Humble Alternatives to Daylight Savings Time Ben Orlin Math March 17, 2021 1 Minute Share this:FacebookTwitterMoreEmailLike this:Like Loading... Taggeddaylight savings timemodest proposals for transforming the nature of time Published March 17, 2021
15 thoughts on “Humble Alternatives to Daylight Savings Time”
Dragon Savings Time – Get rid of an hour on 23 April to give pesky St George less time to kill dragons
Perhaps you already new this, but “Dilation Savings Times” with hours of varying length throughout the year was often the way hours were defined in ancient societies. See https://en.wikipedia.org/wiki/Hour#Unequal_hours
And when clocks came in, clocks were considered less accurate than sundials for that reason!
Very cool! And apparently Japan had actual mechanical clocks that worked this way: https://press.uchicago.edu/ucp/books/book/chicago/M/bo27442023.html
I-have-no-idea-time: remove the hour hand from all clocks.
This seems ideal. Or just go back to hourglasses.
Isn’t the world confused enough without having to change clock settings every six months? We already have time zones. Aren’t the solar cycles and the phases of the moon good enough for human beings? Nature and animals don’t need clocks at all.
Indeed, people didn’t bother with time-zones until the invention of train time-tables. When passengers with watches got off trains in Bristol after a ride from London, they found the local clocks were “wrong”; of course they weren’t, they were just on local solar mean time while the watch was still on London solar mean time.
However, train companies found it more practical to have a standard time – if someone needs to switch the tracks to let one train turn off one way, after an earlier one came through from the other turning, they need to get the timing right, which is easier if they have a clock that’s synchronised with the clocks on both trains and the ones in the stations they come through.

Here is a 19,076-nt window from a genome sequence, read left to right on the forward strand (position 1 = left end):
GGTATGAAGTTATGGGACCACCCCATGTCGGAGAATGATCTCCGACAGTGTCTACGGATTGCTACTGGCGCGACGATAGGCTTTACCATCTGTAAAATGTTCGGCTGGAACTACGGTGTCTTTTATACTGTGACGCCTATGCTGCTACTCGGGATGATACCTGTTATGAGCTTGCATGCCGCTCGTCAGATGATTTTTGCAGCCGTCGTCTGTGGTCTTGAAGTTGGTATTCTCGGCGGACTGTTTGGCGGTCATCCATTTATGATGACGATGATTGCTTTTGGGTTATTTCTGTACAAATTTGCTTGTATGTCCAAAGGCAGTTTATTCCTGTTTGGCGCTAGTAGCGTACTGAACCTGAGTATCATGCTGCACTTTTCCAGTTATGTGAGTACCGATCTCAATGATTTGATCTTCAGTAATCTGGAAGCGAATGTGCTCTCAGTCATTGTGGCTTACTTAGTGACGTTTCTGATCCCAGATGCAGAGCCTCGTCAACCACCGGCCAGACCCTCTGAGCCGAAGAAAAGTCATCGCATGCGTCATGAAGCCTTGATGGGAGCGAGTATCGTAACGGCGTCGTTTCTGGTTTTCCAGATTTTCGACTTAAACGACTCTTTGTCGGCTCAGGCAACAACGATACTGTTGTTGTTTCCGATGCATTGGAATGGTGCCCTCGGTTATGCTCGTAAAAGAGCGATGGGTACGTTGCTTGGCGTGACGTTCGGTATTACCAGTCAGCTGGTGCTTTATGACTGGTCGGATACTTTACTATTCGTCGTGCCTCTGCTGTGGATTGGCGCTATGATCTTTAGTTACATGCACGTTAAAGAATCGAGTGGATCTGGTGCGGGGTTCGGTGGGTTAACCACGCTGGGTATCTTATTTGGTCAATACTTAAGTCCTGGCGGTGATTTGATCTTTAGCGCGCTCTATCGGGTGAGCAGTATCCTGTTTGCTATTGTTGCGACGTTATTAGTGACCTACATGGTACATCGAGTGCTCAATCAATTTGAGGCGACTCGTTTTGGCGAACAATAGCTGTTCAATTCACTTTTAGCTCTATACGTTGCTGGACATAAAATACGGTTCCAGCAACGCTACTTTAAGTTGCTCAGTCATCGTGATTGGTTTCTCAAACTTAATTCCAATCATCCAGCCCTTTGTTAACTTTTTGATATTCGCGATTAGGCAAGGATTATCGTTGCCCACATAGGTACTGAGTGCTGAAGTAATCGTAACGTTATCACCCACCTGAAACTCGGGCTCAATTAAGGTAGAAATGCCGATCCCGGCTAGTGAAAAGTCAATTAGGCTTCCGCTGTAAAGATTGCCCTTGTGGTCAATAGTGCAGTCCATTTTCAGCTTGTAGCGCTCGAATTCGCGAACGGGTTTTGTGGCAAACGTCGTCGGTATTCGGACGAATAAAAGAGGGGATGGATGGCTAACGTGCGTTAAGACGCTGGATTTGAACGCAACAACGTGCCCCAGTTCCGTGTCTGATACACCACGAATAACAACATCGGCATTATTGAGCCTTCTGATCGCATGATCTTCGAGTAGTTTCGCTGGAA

So we invented time-zones in the 1800s so that the trains can run on time – or not, as the case may be, but at least whether or not they do is well-defined.
That lead to each country having a zone, some defined by a particular observatory’s solar mean time, others by offsets from one or another of those. Holland’s zone was 19 minutes, 32 and a bit seconds ahead of GMT.
In due course, as international travel and communication became more common, having the differences between zones easy to work with, so countries tended over time to set their zones in relation to GMT; eventually, a few complications with that lead to an international effort to define some more precisely-specified standards, meeting different requirements, including UTC as the replacement for GMT (which still gets used as if it were an alias for UTC).
In the course of that, of course, various jurisdictions have changed what offset from UTC they want to use, so their time zones have “transitions” arising from those changes; these either repeat an interval of time (only in the zone’s description, of course) or skip one and they complicate the life of this humble software engineer, who maintains software that has to correctly take those transitions into account, and get the necessary information from somewhere.
Daylight Saving Time, however, is sold as a way to make the most of such daylight as we do get – I can imagine it really is a kindness to some folk whose working hours are inflexible and oblige them to get up painfully early each day. The fact that there are tropical zones using it, however, baffles me.
It bothers me slightly that we spend less time on “standard time” than off of it. It is not really the standard, now is it.
Reminds me of something I read somewhere: only 3% of German verbs are “regular,” and some of the “irregular” conjugations are in fact more common than the regular conjugation.
(So what makes it “regular”? If you coin a new verb, German speakers will spontaneously apply the regular conjugation.)
Ireland tackles that by having its summer time be standard time and describing its winter time as daylight-saving. The clocks move the same way on the same dates as the rest of the Western European Time Zone, but the DST offset is minus an hour in winter and zero in summer.
Also see https://www.babylonianhours.com/ for a modern-tech implementation of Babylonian time.
I haven’t found the following idea mentioned on the web anywhere.
What about the idea of making sunrise 7AM everyday (per time zone, of course). That way, it will be light when kids go to school (and usually when they go home). Each day will be a little shorter or longer than the previous day. That can be made up by varying the length of the 11PM to 12AM “hour”. 59, 60, 61 minutes, who’s going to notice at that time of night.
We certainly have the technology to do it. Every mobile phone, smart watch, digital clock etc. has the smarts to do this.
Just a thought.